By Josie Grove
Special to the Gazette
The Boston Public Schools (BPS) administration and the City Council’s Education Committee grappled during a May 18 meeting at English High School over how to handle recent possible lead exposure at drinking fountains in six schools, including the Curley K-8. The fountains were mistakenly left on after being tested for contaminants including lead, and students may have used them.
The other five schools were Another Course to College, Boston Green Academy, Mather Elementary, Trotter K-8, and Lee K-8.
The tests were part of a pilot program to shift schools with relatively safe tap water from bottled water to water fountains. Bottled water costs the district $400,000 each, said Kim Rice, chief operating officer of BPS, at a May 18 meeting of the City Council’s Education Committee held at the English School to discuss the issue.
Tito Jackson, councilor for District 7, which covers a portion of Egleston Square, was outraged.
“Why is BPS not heeding the call to shut down all water fountains?” he asked. “Can you understand how parents have a trust issue? Why don’t we hit the ‘stop’ button and make sure no students are ingesting water that’s above allowable levels?”
Pediatrician Dr. Linda Grant was at the meeting to answer the councilors’ medical questions, and to reassure the public that the levels of lead students may have been exposed to are not enough to cause lead poisoning or brain damage.
“The amount of lead that a child might have been exposed to [while the water fountains were on] isn’t in the order of magnitude that we need to worry about,” she said.
Grant said lead paint chips and soil that is still contaminated from leaded gasoline are much more harmful. Lead in water is dangerous for children under two years old, said Grant, but school-aged children are able to clear small amounts of lead from their systems without harm.
“That’s not minimizing it; that’s a reality,” she said.
Grant said there was no medical reason to test BPS students for lead poisoning, although she said she understands why parents might need the reassurance of a test.
The Boston Public Health Commission agrees with Grant, and does not recommend that BPS screen all children for lead poisoning who may have been exposed to lead, said Rice. She added, “But for any family that wants to get tested, we will make sure they do not pay for that.”
Meanwhile, families feel out of the loop, despite a letter and a recorded call that went out to affected school communities. Anna Ross, the parent of two children at Mather School testified at the meeting. “I can assure you that the fear and distrust level at the Mather is very high right now.”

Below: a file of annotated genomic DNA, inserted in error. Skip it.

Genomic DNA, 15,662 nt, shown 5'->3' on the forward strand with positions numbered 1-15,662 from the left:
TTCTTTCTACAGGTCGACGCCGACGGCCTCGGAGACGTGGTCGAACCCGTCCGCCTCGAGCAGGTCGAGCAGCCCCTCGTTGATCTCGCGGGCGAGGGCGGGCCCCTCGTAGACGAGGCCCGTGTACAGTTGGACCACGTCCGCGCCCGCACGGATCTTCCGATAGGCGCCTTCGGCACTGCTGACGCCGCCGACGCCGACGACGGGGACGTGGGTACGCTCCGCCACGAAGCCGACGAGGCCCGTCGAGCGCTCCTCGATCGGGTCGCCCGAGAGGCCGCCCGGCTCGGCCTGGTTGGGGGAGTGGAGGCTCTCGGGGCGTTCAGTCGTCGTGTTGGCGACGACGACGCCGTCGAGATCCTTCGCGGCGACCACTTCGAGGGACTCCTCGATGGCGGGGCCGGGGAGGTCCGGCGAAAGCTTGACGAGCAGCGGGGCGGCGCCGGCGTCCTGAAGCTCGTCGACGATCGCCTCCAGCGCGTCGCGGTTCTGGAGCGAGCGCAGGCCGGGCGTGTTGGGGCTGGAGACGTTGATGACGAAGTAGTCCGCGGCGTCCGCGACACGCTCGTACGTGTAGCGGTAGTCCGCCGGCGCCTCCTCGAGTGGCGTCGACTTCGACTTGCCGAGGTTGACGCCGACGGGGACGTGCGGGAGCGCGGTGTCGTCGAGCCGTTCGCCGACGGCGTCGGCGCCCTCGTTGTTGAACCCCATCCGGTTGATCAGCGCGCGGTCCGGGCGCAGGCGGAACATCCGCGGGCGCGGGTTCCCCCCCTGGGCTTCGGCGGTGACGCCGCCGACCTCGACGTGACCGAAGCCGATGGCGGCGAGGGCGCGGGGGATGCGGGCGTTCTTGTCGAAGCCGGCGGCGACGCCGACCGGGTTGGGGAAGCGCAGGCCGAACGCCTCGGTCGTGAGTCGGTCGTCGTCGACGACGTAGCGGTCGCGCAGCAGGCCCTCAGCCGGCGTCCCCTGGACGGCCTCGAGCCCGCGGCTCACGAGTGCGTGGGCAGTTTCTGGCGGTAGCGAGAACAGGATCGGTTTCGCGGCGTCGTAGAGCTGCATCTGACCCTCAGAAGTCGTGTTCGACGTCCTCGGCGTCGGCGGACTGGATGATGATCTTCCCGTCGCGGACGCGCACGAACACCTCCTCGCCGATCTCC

To assuage that distrust, Rice and her team will be visiting the six affected schools to hear families’ concerns and answer their questions.
Thirty-five schools have working water fountains, all of which are safe for drinking. Those fountains have been tested for lead in April, and the test results have been verified by three different groups. “If the fountains are on, you’re OK,” said Rice.
The remaining schools’ tap water has not been tested, and those fountains are off.
“This is absolutely too complicated,” said Jackson, who wants all schools to have bottled water. “Turn them off, and start again in September when everyone is feeling good.”
“It’s not good access,” Rice said. She explained that bottled water is harder for students to access since the five-gallon coolers are most commonly kept not in hallways but in just a few classrooms, depend on the availability of cups, and are not always full.
Rice said that part of the BPS’s long-term plan is to bring safe water fountains to all schools, both to improve students’ access to water and to eliminate the expense of bottled water. Part of the new BPS water policy will improve the testing process so that students are not again allowed to access contaminated water. Additionally, the new policy will require that all water sources in all schools be tested annually.
The new policy will be presented to the School Committee on May 25, after the Gazette deadline, and will go before the Education Committee at its June meeting. But for Jackson, the issue is bigger than water policy.
“This is about systematic underfunding of the BPS,” he said. “We have some of the oldest schools, and over $1 billion in deferred maintenance.”
[This article has been updated to reflect the correct cost of bottle water for Boston Public Schools.]